And it doesn’t help that when something serious on social media is trending, it doesn’t get taken serious and its fifteen minutes of fame go by in five. This is my argument against May Mental Health Awareness month. There’s nothing impressive about a month of people saying nice things to each other and being supportive when that mindset falls apart in June.

At this point, I’m ranting, because if there’s one thing we all understand about writer’s block, is that you can’t pull the right fucking words out of your head even if your life depended on it. Something has them stopped up like hair in a drain, and I don’t have a long enough whatcha-ma-call-em to dig the mess out. The only solution is to pour corrosive bleach down the hole and let it set. So, I’m pouring bleach on my brain and waiting for the magic to happen.

What will happen to this blog? I’m not entirely sure. I don’t want to get rid of it, I want to help it blossom into what it once was. I want to communicate to real people about real topics and still promote mental wellness. I want to commit to writing at least once a day to gain back old followers and shake hands with new ones. I want to be part of the solution, not the problem, in my own life and in relation to the rest of the world. I want a lot of things, as you can see, and I’m not quite sure what that means.

And that’s today’s Mental Truth.


Yeezus Christ! No One Man Should Have All That Power.

I rapped a lot in high school.

There was this one college prep class I took where I, with an eager group depending on me, wrote two raps and killed it in front of the class. I was the next Dr. Dre, the next Snoop Dogg, the next . . . err, well, I would say Kanye West but people don’t seem to like him very much. I got the rap beat for it illegally (shh, don’t tell anyone) and I taught them (kind of) how to sing the chorus line with me. They sounded horrible. I love them, but fuck I hope they never quit their day jobs in pursuit of a music career.

Point is, I got a lot of props for my rapping. I have social anxiety disorder, but that class was only 15 students strong, including me, and I’d known over half of them for four years. A dream class, right? I just think it’s hilarious that I sweat like a heroin addict without a fix trying to order food in a restaurant or give a presentation or walk down the street against traffic where everyone’s eyes judge my half-assed style and yet I managed to make a successful performance of those raps. That was the crowning jewel of my high school career amid thousands of thousands of hellish days.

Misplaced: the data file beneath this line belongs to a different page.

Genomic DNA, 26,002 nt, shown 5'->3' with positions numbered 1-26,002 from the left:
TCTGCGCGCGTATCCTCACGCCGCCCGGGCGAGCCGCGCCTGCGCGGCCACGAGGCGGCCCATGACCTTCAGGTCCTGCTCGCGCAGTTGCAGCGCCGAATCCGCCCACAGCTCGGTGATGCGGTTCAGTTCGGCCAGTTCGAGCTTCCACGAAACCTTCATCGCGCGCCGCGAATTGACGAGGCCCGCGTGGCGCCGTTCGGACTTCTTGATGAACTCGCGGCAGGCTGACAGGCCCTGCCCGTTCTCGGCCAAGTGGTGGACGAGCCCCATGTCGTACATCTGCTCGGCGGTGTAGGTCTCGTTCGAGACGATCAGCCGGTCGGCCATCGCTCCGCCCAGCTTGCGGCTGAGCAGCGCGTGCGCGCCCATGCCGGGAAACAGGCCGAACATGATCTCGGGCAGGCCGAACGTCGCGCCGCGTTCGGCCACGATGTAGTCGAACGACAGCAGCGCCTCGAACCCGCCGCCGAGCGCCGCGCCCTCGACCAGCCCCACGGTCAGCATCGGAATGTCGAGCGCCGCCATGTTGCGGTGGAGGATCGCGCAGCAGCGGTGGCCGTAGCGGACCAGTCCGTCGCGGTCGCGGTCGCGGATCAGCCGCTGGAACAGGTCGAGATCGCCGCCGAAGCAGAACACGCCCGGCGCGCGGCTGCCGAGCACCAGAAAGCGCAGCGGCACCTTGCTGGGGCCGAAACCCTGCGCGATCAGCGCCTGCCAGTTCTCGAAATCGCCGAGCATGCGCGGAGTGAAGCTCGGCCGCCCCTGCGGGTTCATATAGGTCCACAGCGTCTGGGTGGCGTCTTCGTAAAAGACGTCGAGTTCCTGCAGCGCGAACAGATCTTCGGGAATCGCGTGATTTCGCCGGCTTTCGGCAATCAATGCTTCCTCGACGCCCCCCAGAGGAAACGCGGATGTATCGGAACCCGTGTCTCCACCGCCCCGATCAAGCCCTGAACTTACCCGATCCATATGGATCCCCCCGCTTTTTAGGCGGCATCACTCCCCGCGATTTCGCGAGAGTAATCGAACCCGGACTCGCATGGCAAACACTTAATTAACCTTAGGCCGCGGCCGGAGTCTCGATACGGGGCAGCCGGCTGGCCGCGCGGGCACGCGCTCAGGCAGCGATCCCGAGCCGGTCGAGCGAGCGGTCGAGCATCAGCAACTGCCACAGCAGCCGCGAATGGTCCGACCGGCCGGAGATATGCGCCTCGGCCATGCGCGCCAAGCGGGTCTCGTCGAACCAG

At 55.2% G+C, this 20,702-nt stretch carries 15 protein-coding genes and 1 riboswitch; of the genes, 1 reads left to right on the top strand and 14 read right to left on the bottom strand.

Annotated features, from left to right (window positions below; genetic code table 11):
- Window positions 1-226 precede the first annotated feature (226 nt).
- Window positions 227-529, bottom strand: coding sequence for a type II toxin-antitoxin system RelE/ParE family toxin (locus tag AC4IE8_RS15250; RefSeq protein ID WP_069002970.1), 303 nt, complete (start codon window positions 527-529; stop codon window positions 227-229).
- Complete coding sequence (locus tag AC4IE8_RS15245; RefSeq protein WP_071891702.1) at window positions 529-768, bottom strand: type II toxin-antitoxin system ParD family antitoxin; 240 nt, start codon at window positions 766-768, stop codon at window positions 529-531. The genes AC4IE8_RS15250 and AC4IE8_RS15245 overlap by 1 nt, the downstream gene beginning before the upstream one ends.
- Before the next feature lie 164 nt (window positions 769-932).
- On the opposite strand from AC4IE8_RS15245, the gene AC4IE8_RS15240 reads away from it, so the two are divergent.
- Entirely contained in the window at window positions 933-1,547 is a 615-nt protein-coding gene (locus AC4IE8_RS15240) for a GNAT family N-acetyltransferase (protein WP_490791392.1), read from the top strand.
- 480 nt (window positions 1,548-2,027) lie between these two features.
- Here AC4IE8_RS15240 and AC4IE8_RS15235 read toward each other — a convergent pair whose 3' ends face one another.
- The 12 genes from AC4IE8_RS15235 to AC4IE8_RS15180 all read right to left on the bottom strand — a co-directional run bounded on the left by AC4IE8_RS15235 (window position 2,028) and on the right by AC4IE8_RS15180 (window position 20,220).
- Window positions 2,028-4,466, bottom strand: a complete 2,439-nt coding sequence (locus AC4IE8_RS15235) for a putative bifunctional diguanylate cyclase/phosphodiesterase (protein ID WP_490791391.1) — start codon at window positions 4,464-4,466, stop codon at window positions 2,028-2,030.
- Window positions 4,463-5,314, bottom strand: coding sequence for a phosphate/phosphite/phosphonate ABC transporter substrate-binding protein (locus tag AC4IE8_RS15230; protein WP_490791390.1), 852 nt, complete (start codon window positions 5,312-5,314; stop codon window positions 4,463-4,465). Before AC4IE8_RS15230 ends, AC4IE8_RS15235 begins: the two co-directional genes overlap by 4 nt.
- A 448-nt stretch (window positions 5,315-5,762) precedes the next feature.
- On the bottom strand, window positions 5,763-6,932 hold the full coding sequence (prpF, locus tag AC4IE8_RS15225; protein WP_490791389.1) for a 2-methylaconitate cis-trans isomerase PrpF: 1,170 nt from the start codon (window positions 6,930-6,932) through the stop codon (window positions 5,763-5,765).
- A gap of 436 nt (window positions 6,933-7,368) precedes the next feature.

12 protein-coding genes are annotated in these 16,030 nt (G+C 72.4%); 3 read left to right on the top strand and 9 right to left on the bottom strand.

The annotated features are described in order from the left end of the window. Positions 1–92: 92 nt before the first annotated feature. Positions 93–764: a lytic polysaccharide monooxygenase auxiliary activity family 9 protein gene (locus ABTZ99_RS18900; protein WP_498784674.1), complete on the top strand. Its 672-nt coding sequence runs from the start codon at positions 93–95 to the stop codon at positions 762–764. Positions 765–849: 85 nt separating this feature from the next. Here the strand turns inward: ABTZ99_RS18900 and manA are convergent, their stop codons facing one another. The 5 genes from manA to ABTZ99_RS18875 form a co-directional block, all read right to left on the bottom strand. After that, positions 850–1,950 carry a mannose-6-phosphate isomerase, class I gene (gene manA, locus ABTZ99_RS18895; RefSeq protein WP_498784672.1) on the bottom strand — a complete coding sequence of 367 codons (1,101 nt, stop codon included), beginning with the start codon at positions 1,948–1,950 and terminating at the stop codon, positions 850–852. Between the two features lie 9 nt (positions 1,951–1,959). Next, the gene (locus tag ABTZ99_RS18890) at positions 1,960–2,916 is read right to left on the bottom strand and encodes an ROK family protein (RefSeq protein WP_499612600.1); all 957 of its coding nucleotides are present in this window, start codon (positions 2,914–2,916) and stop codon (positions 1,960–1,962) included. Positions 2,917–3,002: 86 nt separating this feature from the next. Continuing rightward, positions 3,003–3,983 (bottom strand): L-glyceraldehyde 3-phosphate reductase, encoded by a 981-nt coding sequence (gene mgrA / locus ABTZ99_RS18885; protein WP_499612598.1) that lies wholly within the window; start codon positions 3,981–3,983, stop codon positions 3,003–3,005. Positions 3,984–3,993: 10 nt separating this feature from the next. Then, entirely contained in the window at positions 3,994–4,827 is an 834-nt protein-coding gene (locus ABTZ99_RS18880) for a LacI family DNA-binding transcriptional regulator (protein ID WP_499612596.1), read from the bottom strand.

I know I have an extroverted personality inside, but it’s shrouded by irrational fears of inadequacy, fears of humiliation, fears of criticism, fears of fear, fears of being afraid of fear, and constant ideas that people’s vocal tones, facial expressions, and lack of eye contact all hint towards their hate of me. I love making people laugh, entertaining them, being the “wild” spirit in the group.

Then there are those days where I just can’t handle the feeling of life. The days I curl underneath my blankets and cringe at the chirping bird assholes outside of my window signaling the rise of the sun. Those are the days even the tiniest amount of light is insufferable on my eyes and the sound of someone talking to me is like little daggers teasing my brain by gently stabbing it. That’s when I’m convinced those people outside exist only to make me uncomfortable, that they hate me, and that I should hate myself for thinking that way.

It’s so weird trying to explain my depression when I’m not depressed, so I don’t think I’ll even try. Instead, I’d like to talk about if I were a celebrity.